Honeytrap reveals mass monitoring of downloaders (Paul Marks)

Dewayne Hendricks
Tue Dec 10 11:45:29 PST 2019

Paul Marks, *New Scientist*, 4 Sep 2012, via Dave Farber's IP

Anyone who has downloaded pirated music, video or ebooks using a BitTorrent
client has probably had their IP address logged by copyright-enforcement
authorities within 3 hours of doing so. So say computer scientists who
placed a fake pirate server online - and very quickly found monitoring
systems checking out who was taking what from the servers.

The news comes from this week's SecureComm conference in Padua, Italy, where
computer security researcher Tom Chothia and his colleagues at the
University of Birmingham, UK, revealed they have discovered "massive
monitoring" of BitTorrent download sites, such as the PirateBay, has been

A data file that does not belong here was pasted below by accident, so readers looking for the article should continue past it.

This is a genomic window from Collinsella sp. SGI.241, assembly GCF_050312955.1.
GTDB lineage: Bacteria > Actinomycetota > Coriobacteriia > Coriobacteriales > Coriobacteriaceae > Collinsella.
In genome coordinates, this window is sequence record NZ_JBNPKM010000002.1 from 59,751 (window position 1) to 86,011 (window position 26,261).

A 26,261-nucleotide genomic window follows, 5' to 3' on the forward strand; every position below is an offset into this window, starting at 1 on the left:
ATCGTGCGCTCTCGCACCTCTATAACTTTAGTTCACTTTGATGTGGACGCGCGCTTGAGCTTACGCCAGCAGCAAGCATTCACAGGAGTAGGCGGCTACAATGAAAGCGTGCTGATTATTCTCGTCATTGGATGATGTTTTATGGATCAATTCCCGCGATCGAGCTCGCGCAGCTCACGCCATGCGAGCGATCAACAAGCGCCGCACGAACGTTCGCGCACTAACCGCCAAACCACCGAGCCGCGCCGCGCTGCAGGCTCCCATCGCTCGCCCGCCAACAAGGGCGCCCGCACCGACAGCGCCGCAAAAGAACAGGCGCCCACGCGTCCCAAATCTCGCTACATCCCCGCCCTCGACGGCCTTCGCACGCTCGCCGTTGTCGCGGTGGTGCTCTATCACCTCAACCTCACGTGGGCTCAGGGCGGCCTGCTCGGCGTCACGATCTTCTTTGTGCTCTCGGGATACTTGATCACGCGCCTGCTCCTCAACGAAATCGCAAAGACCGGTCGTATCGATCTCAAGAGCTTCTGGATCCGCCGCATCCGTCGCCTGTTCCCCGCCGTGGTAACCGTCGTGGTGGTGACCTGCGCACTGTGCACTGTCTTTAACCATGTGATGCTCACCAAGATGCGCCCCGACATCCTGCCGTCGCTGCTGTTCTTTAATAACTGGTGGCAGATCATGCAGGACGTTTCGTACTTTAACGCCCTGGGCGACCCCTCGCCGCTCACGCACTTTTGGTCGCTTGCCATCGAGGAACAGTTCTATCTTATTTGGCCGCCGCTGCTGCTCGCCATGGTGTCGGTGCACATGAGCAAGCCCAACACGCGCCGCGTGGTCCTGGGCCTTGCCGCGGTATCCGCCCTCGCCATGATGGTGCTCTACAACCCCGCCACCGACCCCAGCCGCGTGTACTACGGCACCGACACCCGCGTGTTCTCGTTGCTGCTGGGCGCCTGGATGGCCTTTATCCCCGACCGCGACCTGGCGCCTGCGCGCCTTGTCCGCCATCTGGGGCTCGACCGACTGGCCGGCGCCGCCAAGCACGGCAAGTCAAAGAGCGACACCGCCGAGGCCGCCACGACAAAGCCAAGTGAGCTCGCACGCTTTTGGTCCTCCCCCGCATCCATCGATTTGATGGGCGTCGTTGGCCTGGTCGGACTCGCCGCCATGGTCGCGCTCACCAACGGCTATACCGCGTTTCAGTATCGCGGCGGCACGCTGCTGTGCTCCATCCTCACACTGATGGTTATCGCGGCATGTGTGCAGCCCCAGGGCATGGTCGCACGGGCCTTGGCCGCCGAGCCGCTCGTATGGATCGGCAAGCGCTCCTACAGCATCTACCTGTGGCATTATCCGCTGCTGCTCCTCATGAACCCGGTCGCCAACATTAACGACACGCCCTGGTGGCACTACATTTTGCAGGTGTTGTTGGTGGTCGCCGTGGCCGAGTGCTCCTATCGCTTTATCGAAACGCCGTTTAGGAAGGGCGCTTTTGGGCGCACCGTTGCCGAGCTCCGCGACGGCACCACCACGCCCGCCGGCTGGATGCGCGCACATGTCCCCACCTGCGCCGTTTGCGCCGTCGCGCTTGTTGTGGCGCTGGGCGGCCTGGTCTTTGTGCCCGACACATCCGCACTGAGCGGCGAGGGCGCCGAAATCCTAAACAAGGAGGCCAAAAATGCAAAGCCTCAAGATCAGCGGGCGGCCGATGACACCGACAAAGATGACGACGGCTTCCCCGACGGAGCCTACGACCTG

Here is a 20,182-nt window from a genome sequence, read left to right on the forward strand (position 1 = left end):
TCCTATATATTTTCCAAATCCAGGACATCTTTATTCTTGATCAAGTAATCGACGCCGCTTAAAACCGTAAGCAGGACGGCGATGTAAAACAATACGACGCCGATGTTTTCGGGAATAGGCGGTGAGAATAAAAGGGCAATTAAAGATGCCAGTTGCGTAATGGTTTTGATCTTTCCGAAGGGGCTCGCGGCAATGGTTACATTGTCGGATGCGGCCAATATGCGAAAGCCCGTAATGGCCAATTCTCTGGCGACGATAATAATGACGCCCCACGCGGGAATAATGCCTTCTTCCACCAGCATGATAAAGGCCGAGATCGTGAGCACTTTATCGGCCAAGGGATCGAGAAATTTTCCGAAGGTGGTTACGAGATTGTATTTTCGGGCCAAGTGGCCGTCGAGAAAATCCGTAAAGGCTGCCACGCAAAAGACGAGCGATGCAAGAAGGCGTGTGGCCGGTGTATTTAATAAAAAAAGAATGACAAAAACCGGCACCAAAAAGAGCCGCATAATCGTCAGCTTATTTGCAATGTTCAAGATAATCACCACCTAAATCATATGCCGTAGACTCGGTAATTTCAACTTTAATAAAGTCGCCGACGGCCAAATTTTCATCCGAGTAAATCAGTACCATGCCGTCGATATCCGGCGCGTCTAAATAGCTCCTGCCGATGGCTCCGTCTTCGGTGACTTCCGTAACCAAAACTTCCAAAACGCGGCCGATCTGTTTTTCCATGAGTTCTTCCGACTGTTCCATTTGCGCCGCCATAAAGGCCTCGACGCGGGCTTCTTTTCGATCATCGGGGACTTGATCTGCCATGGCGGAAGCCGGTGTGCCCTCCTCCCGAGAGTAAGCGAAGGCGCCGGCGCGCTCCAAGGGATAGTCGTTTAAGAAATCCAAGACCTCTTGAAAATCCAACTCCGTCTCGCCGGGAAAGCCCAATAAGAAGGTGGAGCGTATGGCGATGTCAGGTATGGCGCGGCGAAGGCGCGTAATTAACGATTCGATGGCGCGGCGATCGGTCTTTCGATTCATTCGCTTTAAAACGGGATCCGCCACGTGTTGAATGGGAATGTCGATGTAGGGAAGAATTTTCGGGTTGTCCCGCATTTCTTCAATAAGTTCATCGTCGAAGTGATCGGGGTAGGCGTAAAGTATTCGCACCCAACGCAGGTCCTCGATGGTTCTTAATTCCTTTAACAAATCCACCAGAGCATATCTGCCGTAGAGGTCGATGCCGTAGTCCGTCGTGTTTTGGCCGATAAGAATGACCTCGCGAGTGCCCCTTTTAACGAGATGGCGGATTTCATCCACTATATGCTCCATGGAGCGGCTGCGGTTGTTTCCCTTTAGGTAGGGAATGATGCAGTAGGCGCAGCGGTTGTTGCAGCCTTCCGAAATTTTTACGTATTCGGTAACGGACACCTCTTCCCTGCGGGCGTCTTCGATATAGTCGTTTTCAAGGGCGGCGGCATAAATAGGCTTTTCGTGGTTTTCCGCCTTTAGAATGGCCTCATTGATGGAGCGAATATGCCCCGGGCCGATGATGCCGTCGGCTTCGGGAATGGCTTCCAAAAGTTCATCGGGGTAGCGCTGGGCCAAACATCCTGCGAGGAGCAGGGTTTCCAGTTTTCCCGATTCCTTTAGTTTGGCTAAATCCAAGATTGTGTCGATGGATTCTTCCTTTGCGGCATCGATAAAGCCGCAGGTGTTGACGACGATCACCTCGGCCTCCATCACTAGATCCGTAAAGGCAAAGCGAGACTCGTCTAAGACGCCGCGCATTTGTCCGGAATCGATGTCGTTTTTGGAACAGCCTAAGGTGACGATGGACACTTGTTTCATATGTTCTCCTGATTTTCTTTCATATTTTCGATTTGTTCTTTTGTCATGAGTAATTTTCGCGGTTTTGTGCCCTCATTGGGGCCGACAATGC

taking place for at least three years.

BitTorrent is a data distribution protocol that splits an uploaded digital
media file into many parts and shares it around a swarm of co-operating
servers. Birmingham's fake server acted like a part of a file-sharing swarm
and the connections made to it quickly revealed the presence of file-sharing
monitors run by "copyright enforcement organisations, security companies and
even government research labs". ...


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